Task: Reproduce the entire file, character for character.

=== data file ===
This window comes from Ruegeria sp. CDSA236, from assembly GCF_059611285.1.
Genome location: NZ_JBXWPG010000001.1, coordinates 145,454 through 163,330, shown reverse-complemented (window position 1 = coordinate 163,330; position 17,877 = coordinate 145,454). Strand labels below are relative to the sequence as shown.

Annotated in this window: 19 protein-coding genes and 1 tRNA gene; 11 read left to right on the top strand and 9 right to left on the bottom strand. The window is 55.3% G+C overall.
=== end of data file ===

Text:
This window comes from Ruegeria sp. CDSA236, from assembly GCF_059611285.1.
Genome location: NZ_JBXWPG010000001.1, coordinates 145,454 through 163,330, shown reverse-complemented (window position 1 = coordinate 163,330; position 17,877 = coordinate 145,454). Strand labels below are relative to the sequence as shown.

Annotated in this window: 19 protein-coding genes and 1 tRNA gene; 11 read left to right on the top strand and 9 right to left on the bottom strand. The window is 55.3% G+C overall.